955 F.2d 34
UNITED STATES of America, Plaintiff-Appellee,
Johnny Adam PEREZ, Defendant-Appellant.
United States Court of Appeals,
Jan. 29, 1992.
Kiehl Rathbun, Wichita, Kan., for defendant-appellant.
Lee Thompson, U.S. Atty., David M. Lind, Asst. U.S. Atty., Wichita, Kan., for plaintiff-appellee.
Before McKAY, Chief Judge, SEYMOUR and EBEL, Circuit Judges.
SEYMOUR, Circuit Judge.
Defendant was convicted by a jury of conspiracy to distribute cocaine in violation of 21 U.S.C. § 846 (1988), possession with intent to distribute 5.018 kilograms of cocaine in violation of 21 U.S.C. § 841(a)(1) (1988) and 18 U.S.C. § 2 (1988), and carrying and use of a firearm during and in relation to a drug trafficking crime in violation of 18 U.S.C. § 924(c) (1988) and 18 U.S.C. § 2. The district court sentenced defendant under the sentencing guidelines for those convictions. After sentencing, defendant chose to cooperate with the government in hopes that providing such assistance would prompt the government to move the district court under Fed.R.Crim.P. 35(b) to lower defendant's sentence in order to reflect his substantial assistance.
The government chose not to file a Rule 35(b) motion because it concluded that defendant had not provided what it deemed to be substantial assistance. Defendant then filed a motion with the district court to force the government to file a Rule 35(b) motion. He appeals the district court's denial of his motion, and we affirm.
Because of their overlapping subject matter and similarities in language, it is instructive to examine and compare U.S.S.G. § 5K1.1 (policy statement) and 18 U.S.C. § 3553(e) (1988) when interpreting Rule 35(b). Section 5K1.1 provides in pertinent part that "[u]pon motion of the government stating that the defendant has provided substantial assistance in the investigation or prosecution of another person who has committed an offense, the court may depart from the guidelines." (Emphasis added). That guideline policy statement implements 18 U.S.C. § 3553(e), which similarly provides in pertinent part that "[u]pon motion of the Government, the court shall have the authority to impose a sentence below a level established by statute as minimum sentence so as to reflect a defendant's substantial assistance in the investigation or prosecution of another person who has committed an offense." (Emphasis added). Finally, Rule 35(b) states:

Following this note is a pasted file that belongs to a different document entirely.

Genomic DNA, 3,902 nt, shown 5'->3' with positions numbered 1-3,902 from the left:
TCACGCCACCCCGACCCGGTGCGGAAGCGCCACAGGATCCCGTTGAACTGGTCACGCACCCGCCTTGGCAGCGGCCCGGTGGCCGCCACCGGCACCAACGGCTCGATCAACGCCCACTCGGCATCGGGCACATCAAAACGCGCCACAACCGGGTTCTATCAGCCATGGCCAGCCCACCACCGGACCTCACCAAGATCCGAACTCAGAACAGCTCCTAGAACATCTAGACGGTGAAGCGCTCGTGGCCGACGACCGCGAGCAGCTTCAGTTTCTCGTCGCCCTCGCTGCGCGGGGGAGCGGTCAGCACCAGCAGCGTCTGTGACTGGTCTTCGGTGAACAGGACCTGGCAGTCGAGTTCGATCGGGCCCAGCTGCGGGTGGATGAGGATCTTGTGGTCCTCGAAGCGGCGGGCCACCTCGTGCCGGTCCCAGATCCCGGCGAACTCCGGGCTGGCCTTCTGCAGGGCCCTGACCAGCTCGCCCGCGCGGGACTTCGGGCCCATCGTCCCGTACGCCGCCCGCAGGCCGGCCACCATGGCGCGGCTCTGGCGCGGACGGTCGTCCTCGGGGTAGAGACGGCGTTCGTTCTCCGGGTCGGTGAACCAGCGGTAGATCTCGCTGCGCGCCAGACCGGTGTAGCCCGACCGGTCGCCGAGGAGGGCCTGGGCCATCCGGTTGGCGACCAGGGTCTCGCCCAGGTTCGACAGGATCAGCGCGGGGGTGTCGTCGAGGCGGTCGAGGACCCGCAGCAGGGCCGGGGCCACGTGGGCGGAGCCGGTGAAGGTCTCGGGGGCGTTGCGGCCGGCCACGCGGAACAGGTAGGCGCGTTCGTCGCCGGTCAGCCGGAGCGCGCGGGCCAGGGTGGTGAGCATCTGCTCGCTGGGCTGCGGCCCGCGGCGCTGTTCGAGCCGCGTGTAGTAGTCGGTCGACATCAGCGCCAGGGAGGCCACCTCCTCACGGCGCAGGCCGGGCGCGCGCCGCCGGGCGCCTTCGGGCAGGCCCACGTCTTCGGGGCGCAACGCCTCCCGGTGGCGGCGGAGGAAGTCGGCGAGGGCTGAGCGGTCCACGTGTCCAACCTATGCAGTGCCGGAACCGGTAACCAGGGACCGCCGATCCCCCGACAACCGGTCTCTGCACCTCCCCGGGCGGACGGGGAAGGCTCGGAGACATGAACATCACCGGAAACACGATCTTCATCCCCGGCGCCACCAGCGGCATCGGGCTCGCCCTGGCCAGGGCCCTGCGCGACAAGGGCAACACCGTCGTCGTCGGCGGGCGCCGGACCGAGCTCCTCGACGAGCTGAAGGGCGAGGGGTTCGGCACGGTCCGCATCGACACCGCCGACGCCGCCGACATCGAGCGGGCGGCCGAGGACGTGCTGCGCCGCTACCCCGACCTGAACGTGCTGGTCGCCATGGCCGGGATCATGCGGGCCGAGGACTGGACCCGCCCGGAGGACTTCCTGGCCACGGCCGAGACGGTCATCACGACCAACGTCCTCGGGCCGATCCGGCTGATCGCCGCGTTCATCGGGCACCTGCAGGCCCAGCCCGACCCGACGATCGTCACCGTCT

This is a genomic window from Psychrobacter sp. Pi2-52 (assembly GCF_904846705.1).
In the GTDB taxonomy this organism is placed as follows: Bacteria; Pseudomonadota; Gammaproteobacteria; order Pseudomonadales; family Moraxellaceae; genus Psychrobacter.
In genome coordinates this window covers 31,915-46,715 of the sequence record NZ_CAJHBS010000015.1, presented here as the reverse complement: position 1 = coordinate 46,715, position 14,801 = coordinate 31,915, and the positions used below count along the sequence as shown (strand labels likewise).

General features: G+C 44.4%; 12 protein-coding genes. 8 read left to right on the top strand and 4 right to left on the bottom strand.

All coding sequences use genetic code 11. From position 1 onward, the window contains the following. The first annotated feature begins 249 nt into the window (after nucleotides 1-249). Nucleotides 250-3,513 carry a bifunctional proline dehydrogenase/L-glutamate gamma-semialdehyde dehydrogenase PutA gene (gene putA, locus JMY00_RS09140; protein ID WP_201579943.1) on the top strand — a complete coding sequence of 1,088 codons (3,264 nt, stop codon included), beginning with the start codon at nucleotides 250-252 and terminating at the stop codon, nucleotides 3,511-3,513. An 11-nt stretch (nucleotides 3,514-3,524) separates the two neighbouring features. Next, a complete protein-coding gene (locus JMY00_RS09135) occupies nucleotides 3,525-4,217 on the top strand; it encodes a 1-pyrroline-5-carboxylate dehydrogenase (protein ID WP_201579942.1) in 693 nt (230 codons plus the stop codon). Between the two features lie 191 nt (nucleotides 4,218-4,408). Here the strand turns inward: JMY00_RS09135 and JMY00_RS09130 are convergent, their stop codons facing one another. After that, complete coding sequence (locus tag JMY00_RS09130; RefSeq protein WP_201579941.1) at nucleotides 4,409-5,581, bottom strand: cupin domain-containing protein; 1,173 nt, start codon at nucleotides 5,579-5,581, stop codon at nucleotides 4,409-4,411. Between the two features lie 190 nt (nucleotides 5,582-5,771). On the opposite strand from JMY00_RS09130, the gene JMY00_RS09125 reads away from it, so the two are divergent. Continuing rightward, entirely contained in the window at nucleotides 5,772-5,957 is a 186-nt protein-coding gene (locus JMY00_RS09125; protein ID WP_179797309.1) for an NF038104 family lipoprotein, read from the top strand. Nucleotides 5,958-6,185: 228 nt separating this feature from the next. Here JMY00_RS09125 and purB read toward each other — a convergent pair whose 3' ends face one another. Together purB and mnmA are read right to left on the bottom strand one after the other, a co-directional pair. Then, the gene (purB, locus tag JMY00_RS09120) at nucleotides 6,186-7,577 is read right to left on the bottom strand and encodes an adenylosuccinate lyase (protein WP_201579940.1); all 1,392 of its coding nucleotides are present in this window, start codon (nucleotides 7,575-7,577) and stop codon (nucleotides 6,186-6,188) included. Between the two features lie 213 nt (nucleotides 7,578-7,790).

The court, on motion of the Government, may within one year after the imposition of a sentence, lower a sentence to reflect a defendant's subsequent, substantial assistance in the investigation or prosecution of another person who has committed an offense, in accordance with the guidelines and policy statements issued by the Sentencing Commission pursuant to section 994 of title 28, United States Code. The court's authority to lower a sentence under this subdivision includes the authority to lower such sentence to a level below that established by statute as a minimum sentence.
(Emphasis added). Thus, all three provisions require a government motion before a court can consider a defendant's substantial assistance. Moreover, both section 3553(e) and Rule 35(b) refer to the corresponding sentencing guidelines and policy statements, here section 5K1.1.